Andre lives in a one-bedroom apartment with two other Congolese refugees. He gets together with others at occasional gatherings, for prayers, singing and food from home. Like at this Congolese Independence Day party last summer.

Elizabeth has become the de facto capital for refugees in New Jersey in part because the International Rescue Committee has its state office here. The nonprofit helps refugees like Andre adapt to their new lives from the minute they land in America. Alison Millan is the agency's New Jersey resettlement director.

ALISON MILLAN, INTERNATIONAL RESCUE COMMITTEE: It means everything from picking them up at Newark Airport, bringing them back to a furnished apartment, providing them their first hot meal in the country and connecting them with key services and systems here in the United States.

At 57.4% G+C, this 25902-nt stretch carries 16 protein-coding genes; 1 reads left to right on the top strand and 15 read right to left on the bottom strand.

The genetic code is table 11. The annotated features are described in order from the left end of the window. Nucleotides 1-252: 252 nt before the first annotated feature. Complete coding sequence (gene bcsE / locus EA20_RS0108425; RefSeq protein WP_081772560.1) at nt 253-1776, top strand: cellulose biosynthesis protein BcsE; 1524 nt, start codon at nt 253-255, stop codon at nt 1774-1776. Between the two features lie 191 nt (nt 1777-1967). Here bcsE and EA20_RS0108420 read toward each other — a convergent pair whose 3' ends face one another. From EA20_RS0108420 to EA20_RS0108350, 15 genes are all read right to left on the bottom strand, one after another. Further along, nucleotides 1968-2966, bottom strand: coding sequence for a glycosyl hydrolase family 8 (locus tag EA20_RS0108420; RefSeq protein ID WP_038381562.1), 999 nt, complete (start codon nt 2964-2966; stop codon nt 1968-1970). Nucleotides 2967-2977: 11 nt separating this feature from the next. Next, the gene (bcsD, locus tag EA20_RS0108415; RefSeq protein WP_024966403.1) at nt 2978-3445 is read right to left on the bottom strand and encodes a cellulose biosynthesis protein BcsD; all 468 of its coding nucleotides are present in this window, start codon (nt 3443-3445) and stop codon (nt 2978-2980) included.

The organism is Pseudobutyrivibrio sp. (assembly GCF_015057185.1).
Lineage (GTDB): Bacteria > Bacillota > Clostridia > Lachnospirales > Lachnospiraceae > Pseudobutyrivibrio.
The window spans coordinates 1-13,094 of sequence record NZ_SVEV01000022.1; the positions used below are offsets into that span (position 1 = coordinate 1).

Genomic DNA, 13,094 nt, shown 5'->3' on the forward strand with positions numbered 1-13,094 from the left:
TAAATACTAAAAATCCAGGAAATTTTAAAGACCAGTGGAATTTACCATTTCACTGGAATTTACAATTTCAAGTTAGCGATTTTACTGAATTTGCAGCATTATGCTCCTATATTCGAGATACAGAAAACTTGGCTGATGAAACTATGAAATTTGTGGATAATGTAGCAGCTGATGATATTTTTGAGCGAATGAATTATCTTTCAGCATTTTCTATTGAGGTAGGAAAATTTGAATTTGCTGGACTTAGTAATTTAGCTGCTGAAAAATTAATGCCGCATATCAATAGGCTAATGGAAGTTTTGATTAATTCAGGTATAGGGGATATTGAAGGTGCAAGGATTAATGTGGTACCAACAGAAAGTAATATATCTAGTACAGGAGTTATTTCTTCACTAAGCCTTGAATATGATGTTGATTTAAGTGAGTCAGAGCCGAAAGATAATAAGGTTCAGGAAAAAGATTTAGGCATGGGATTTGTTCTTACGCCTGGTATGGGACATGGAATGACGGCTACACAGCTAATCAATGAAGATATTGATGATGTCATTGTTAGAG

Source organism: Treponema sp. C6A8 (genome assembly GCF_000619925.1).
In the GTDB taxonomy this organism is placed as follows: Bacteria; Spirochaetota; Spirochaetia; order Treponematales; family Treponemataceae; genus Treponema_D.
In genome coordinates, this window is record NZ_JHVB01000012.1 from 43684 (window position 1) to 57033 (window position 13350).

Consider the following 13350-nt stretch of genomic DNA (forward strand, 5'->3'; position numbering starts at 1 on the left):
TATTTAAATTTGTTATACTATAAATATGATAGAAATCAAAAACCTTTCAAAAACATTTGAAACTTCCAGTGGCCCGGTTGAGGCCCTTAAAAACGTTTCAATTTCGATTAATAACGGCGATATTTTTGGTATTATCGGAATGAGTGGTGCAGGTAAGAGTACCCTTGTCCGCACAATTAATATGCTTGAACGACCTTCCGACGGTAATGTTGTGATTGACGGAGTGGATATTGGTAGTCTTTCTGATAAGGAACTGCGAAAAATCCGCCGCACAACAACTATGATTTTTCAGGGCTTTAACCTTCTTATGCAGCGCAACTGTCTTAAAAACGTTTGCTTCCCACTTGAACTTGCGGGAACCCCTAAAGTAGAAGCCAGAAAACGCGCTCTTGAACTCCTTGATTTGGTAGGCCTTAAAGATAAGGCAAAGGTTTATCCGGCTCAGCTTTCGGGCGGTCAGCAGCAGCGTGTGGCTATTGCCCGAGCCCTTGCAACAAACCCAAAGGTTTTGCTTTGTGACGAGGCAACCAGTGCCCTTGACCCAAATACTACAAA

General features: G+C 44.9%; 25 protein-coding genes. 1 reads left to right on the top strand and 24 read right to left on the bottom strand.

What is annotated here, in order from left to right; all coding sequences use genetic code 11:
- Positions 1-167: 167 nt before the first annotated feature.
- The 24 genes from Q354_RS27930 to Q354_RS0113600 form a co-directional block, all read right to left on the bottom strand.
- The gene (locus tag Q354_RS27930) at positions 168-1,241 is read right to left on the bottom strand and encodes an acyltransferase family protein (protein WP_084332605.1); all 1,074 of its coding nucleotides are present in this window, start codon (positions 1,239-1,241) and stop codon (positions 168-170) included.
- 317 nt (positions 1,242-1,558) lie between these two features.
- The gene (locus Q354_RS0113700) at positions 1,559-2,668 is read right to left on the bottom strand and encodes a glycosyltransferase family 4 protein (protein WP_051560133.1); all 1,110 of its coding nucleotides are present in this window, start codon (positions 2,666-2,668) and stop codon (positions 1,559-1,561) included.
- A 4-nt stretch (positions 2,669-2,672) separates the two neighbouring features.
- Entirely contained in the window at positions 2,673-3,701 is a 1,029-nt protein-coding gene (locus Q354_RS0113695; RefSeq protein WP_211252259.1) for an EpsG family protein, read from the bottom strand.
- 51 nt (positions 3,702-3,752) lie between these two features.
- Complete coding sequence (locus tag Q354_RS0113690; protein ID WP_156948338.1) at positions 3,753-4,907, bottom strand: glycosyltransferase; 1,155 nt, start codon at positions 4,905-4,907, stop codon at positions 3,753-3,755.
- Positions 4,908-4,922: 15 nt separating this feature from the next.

MATT KATZ: The agency runs English language classes and cultural orientation courses, and helps refugees find jobs, sometimes accompanying them on job interviews.

MATT KATZ: Is your task kind of helping turn these refugees into Americans?

ALISON MILLAN: I wouldn't say it's turning them into Americans. I think our job is to both celebrate the diversity that refugees bring and the experiences they bring and help them integrate into their new communities, as well as educating the communities where we're resettling them in about who refugees are.

MATT KATZ: The IRC helped Andre find his job at the seafood distributor. Andre sends part of his $440 a week salary to Lisette. And he tries to save for their future. But mostly he just pays his bills.

ANDRE TWENDELE: I know that this one is for rent, this one is for food, this one is for clothes, this one is for electricity, for gas, and this one is also for my wife.

MATT KATZ: Yeah, mm-hmm.

ANDRE TWENDELE: If she comes here, I'm working, she's also working, I think it will be better. USA is a nice country.

ALISON MILLAN: … to get Lisette here, through the refugee program.